Jamal Khashoggi latest: CCTV ‘shows butchered journalist’s body parts being carried in bags’

Disturbing footage purportedly showing murdered Saudi journalist Jamal Khashoggi’s body parts being carried in bags has emerged.

In the CCTV men can be seen carrying black bags and suitcases into the home of the Saudi consul general in Istanbul, Turkey.

Dressed in normal clothes, the males bring in the luggage – allegedly containing the butchered journalist’s remains – one after another.

The residence is a short distance from the consulate where Mr Khashoggi, a leading critic of Saudi policies, was killed in early October.

Yemenis stand near bottles full of fuel displayed for sale at a black market, amid an acute shortage of fuel in Sana’a. Photograph: Yahya Arhab/EPA

UN: ‘Yemen on brink of ‘world’s worst famine in 100 years’

Thousands of civilians have been caught in the middle, trapped by minefields and barrages of mortars and airstrikes. The resulting humanitarian catastrophe has seen at least 10,000 people killed and millions displaced.

Speaking on Sunday evening, Grande said: “There’s no question we should be ashamed, and we should, every day that we wake up, renew our commitment to do everything possible to help the people that are suffering and end the conflict.”

Today, the international community, led by the United States and Britain, is pressing for a near truce in Hodeidah. Then, we have the Houthis announcing that they will stop firing rockets and sending drones “towards Saudi Arabia and the UAE.”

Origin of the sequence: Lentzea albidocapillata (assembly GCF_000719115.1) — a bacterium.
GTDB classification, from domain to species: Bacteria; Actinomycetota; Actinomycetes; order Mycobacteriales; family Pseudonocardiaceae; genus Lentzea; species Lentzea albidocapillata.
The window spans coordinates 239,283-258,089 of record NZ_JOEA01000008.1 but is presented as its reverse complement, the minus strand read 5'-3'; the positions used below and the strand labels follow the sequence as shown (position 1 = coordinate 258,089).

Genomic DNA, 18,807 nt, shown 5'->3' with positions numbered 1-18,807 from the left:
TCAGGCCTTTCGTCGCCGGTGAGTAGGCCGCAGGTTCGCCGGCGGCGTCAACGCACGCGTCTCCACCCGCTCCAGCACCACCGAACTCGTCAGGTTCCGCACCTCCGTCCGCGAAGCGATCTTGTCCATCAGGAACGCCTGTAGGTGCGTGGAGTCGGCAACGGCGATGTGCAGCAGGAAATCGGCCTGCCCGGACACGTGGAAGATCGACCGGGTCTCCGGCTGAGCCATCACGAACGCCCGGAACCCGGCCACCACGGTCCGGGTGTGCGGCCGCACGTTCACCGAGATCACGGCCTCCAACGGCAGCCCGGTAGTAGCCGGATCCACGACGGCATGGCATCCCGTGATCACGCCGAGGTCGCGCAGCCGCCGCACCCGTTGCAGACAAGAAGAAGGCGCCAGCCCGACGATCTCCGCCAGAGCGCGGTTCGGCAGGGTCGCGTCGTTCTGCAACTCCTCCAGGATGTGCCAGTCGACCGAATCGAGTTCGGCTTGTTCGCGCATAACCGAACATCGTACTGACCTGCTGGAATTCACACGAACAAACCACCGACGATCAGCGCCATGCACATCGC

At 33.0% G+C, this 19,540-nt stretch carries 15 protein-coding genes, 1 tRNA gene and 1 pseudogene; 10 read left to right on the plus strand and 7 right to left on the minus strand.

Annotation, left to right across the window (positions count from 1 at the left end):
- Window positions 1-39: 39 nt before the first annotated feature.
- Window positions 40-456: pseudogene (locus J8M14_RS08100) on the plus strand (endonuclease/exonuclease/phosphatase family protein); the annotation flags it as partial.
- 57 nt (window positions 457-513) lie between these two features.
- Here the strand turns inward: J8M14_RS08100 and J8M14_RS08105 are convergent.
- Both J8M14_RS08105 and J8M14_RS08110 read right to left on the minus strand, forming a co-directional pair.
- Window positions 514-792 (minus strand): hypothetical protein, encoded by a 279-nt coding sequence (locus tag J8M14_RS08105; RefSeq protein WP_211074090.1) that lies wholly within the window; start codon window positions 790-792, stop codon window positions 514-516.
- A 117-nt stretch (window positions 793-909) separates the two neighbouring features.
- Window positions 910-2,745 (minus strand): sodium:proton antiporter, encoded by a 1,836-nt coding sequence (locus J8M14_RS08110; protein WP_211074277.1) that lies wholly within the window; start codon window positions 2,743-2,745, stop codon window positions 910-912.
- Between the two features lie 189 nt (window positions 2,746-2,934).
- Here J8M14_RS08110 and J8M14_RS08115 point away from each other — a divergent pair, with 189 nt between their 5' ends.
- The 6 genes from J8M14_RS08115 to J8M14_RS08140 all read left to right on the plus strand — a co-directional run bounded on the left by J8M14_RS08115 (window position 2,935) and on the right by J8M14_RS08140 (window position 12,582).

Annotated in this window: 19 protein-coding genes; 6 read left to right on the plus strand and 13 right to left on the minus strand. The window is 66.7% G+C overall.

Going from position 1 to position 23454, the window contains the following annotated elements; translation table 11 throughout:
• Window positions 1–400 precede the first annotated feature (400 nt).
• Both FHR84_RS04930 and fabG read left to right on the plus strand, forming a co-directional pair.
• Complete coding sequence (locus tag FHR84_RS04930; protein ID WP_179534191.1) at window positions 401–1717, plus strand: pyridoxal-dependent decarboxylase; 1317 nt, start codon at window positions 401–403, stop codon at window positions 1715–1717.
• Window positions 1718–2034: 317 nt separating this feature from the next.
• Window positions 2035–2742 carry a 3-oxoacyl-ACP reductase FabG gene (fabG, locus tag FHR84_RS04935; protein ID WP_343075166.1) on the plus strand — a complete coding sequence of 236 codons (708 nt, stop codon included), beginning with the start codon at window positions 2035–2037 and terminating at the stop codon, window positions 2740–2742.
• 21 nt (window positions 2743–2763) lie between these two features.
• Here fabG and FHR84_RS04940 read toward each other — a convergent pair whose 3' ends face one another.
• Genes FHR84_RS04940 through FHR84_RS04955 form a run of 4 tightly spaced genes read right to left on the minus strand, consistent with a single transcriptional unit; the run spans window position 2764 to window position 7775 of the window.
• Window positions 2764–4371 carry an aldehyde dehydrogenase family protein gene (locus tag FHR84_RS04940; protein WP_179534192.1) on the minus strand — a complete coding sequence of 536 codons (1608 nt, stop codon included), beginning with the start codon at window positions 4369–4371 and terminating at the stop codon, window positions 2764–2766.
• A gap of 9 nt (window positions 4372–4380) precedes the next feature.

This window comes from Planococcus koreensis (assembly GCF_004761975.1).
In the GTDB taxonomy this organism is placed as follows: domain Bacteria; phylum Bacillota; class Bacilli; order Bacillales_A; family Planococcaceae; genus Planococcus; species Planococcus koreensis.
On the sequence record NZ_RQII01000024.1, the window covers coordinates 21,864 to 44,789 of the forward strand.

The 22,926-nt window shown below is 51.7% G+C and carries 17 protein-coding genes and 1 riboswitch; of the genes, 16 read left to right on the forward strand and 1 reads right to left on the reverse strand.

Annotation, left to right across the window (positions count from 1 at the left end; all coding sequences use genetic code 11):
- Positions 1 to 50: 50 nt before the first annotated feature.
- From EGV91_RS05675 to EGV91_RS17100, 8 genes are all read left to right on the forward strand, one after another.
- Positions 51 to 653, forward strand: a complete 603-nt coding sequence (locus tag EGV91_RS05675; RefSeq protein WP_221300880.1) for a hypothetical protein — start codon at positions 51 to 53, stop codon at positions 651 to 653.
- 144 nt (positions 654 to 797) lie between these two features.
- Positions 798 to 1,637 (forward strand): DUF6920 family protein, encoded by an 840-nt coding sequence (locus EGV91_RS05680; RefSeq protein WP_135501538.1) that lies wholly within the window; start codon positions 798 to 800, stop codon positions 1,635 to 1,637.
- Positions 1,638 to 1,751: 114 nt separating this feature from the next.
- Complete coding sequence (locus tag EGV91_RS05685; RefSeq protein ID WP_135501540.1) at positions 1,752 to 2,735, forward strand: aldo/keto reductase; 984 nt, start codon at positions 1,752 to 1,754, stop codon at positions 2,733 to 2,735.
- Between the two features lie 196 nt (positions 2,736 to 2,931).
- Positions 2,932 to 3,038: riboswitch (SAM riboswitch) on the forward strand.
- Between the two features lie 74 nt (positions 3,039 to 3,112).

MIDDLE EAST – Yemen’s vicious circle of violence and destruction must be broken

Above all else, we must welcome any positive news coming from Yemen. A potential humanitarian tragedy, greater than the one that the Yemenis have been experiencing for many years, must be avoided. The Yemenis have suffered enough since 2011, when the Muslim Brotherhood thought that it could highjack the popular uprising against the existing regime and use it to seize power.

The Brotherhood failed to take two things into consideration. The first was the fact that the regime of former Yemeni President Ali Abdullah Saleh, who was assassinated by the Houthis about a year ago, was not an easy morsel to swallow, and the second was that the Houthis and behind them Iran were waiting in the wings for the right opportunity to lay their claws on Sana’a. And that’s exactly what happened on September 21, 2014.